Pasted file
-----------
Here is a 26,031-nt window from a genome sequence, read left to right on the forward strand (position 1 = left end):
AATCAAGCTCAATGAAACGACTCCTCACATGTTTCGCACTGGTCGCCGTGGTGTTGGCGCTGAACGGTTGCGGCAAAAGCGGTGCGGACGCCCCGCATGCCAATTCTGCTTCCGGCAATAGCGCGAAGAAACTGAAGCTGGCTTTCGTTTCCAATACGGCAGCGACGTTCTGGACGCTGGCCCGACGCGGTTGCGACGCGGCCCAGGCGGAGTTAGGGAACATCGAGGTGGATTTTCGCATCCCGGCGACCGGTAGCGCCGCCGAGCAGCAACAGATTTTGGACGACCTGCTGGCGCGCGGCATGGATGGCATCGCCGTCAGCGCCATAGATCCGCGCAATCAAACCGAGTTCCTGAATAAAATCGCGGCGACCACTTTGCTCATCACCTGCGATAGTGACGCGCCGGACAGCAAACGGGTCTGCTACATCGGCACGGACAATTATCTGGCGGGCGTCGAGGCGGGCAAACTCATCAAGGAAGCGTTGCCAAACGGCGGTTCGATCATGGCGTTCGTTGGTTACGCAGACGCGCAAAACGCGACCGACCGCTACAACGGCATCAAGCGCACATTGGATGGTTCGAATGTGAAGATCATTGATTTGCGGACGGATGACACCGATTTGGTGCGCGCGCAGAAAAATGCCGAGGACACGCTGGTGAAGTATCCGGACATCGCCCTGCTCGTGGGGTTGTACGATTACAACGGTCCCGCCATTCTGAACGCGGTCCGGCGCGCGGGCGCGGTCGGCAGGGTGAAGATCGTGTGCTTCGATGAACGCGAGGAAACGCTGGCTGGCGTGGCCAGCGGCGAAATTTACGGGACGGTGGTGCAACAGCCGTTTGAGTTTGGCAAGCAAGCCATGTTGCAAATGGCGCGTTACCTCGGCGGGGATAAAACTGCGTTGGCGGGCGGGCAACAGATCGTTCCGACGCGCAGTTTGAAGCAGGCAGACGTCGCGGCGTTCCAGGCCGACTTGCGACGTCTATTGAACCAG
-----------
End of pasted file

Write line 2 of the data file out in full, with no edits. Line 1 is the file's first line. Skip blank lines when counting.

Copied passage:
AATCAAGCTCAATGAAACGACTCCTCACATGTTTCGCACTGGTCGCCGTGGTGTTGGCGCTGAACGGTTGCGGCAAAAGCGGTGCGGACGCCCCGCATGCCAATTCTGCTTCCGGCAATAGCGCGAAGAAACTGAAGCTGGCTTTCGTTTCCAATACGGCAGCGACGTTCTGGACGCTGGCCCGACGCGGTTGCGACGCGGCCCAGGCGGAGTTAGGGAACATCGAGGTGGATTTTCGCATCCCGGCGACCGGTAGCGCCGCCGAGCAGCAACAGATTTTGGACGACCTGCTGGCGCGCGGCATGGATGGCATCGCCGTCAGCGCCATAGATCCGCGCAATCAAACCGAGTTCCTGAATAAAATCGCGGCGACCACTTTGCTCATCACCTGCGATAGTGACGCGCCGGACAGCAAACGGGTCTGCTACATCGGCACGGACAATTATCTGGCGGGCGTCGAGGCGGGCAAACTCATCAAGGAAGCGTTGCCAAACGGCGGTTCGATCATGGCGTTCGTTGGTTACGCAGACGCGCAAAACGCGACCGACCGCTACAACGGCATCAAGCGCACATTGGATGGTTCGAATGTGAAGATCATTGATTTGCGGACGGATGACACCGATTTGGTGCGCGCGCAGAAAAATGCCGAGGACACGCTGGTGAAGTATCCGGACATCGCCCTGCTCGTGGGGTTGTACGATTACAACGGTCCCGCCATTCTGAACGCGGTCCGGCGCGCGGGCGCGGTCGGCAGGGTGAAGATCGTGTGCTTCGATGAACGCGAGGAAACGCTGGCTGGCGTGGCCAGCGGCGAAATTTACGGGACGGTGGTGCAACAGCCGTTTGAGTTTGGCAAGCAAGCCATGTTGCAAATGGCGCGTTACCTCGGCGGGGATAAAACTGCGTTGGCGGGCGGGCAACAGATCGTTCCGACGCGCAGTTTGAAGCAGGCAGACGTCGCGGCGTTCCAGGCCGACTTGCGACGTCTATTGAACCAG